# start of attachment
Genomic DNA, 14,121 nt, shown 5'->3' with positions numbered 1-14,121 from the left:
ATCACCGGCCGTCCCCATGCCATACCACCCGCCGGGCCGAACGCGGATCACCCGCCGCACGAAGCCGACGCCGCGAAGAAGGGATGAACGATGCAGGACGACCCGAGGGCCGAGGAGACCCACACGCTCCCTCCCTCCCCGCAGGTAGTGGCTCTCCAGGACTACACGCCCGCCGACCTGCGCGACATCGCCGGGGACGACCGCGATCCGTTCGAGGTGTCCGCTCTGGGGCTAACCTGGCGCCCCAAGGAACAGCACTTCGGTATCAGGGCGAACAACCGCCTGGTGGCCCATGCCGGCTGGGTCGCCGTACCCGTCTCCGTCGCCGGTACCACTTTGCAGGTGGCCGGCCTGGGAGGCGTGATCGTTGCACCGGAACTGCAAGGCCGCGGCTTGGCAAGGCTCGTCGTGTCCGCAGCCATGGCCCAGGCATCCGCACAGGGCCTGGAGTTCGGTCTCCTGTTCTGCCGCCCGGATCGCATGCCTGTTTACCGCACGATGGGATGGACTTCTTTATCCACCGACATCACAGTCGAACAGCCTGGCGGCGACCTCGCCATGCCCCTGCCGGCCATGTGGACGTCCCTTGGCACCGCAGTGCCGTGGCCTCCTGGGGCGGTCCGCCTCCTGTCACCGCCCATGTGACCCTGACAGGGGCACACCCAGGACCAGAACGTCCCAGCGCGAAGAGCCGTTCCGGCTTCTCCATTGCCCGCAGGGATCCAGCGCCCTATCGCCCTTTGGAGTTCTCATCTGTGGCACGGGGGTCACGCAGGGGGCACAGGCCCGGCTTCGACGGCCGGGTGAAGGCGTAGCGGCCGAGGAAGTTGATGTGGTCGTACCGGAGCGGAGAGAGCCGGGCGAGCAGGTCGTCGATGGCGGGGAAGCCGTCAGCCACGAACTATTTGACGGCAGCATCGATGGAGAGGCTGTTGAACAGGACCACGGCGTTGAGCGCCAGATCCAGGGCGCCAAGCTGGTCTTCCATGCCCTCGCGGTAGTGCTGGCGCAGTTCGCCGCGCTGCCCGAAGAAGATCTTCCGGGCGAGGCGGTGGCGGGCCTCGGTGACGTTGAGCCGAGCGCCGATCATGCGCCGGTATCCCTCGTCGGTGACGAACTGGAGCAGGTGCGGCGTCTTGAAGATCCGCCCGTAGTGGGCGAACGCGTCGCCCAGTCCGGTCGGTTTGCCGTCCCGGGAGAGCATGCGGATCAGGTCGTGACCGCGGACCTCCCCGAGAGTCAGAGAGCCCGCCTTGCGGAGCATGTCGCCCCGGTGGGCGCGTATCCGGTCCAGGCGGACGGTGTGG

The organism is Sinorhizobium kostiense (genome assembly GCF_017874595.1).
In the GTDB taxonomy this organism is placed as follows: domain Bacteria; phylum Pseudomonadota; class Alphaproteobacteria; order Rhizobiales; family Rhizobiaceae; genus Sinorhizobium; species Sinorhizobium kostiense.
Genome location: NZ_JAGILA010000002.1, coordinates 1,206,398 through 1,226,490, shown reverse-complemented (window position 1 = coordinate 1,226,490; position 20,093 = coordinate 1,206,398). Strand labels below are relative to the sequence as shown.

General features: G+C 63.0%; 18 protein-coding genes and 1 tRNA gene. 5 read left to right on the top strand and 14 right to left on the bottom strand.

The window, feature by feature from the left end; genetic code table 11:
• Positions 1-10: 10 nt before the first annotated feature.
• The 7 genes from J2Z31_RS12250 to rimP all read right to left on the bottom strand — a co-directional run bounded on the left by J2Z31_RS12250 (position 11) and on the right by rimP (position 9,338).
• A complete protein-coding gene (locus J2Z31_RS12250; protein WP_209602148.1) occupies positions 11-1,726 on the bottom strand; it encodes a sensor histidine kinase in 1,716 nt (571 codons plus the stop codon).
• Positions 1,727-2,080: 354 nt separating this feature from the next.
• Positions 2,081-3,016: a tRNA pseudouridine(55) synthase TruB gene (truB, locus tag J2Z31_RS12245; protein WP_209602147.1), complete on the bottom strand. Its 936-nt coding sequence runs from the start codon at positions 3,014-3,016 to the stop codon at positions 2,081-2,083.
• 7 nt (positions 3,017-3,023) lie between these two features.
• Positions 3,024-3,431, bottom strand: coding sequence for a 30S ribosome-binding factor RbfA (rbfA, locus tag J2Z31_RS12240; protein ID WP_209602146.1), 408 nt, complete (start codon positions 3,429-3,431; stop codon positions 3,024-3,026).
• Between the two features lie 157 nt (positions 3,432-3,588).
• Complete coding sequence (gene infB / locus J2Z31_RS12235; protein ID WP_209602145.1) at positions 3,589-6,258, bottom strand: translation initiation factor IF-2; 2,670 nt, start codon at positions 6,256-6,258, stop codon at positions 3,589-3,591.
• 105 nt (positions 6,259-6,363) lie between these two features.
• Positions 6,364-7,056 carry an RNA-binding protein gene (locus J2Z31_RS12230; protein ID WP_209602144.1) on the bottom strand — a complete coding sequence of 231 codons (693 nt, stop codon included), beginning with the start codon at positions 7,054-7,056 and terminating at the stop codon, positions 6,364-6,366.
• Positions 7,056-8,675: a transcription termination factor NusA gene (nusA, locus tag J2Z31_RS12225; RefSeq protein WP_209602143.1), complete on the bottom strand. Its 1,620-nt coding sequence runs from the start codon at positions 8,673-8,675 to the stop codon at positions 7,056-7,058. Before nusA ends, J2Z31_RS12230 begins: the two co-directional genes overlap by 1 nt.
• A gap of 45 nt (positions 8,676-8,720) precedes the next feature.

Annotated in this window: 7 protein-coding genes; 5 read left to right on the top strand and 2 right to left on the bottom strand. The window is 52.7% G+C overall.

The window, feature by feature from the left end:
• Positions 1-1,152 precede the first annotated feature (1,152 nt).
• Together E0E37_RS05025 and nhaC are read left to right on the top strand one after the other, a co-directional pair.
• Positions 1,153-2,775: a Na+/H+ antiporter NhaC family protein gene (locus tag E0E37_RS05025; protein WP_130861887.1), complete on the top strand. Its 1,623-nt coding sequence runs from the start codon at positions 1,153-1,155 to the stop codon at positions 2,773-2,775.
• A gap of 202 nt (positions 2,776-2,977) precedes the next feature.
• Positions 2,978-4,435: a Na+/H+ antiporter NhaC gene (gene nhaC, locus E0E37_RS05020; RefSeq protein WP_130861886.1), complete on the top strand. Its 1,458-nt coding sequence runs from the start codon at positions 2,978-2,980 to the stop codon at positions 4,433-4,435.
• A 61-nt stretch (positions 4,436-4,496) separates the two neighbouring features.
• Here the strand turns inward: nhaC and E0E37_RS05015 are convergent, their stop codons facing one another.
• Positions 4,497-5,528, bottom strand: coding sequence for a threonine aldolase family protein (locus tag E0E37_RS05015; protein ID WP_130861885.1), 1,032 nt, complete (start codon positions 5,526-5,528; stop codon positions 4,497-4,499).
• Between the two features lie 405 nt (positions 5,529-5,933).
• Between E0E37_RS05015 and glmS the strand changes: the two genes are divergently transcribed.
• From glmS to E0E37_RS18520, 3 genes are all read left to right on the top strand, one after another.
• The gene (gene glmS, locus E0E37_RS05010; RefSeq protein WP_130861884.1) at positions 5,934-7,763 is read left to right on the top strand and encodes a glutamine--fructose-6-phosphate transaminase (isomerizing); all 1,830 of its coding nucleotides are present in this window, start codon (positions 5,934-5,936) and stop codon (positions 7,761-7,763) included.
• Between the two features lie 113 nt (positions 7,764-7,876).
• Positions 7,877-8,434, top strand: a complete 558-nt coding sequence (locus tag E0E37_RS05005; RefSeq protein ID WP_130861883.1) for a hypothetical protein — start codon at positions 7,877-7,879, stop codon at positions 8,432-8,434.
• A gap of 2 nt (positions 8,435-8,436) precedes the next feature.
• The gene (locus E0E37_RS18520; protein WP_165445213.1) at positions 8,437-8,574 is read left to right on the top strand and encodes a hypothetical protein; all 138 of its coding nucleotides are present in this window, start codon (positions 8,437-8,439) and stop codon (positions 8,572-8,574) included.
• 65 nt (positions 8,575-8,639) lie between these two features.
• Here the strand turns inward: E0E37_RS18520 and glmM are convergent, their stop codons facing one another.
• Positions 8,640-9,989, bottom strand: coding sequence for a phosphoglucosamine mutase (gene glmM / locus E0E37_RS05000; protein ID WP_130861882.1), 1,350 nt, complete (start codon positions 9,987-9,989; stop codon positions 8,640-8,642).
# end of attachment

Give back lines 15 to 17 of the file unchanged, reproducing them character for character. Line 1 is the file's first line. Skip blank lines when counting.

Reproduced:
• Between the two features lie 157 nt (positions 3,432-3,588).
• Complete coding sequence (gene infB / locus J2Z31_RS12235; protein ID WP_209602145.1) at positions 3,589-6,258, bottom strand: translation initiation factor IF-2; 2,670 nt, start codon at positions 6,256-6,258, stop codon at positions 3,589-3,591.
• 105 nt (positions 6,259-6,363) lie between these two features.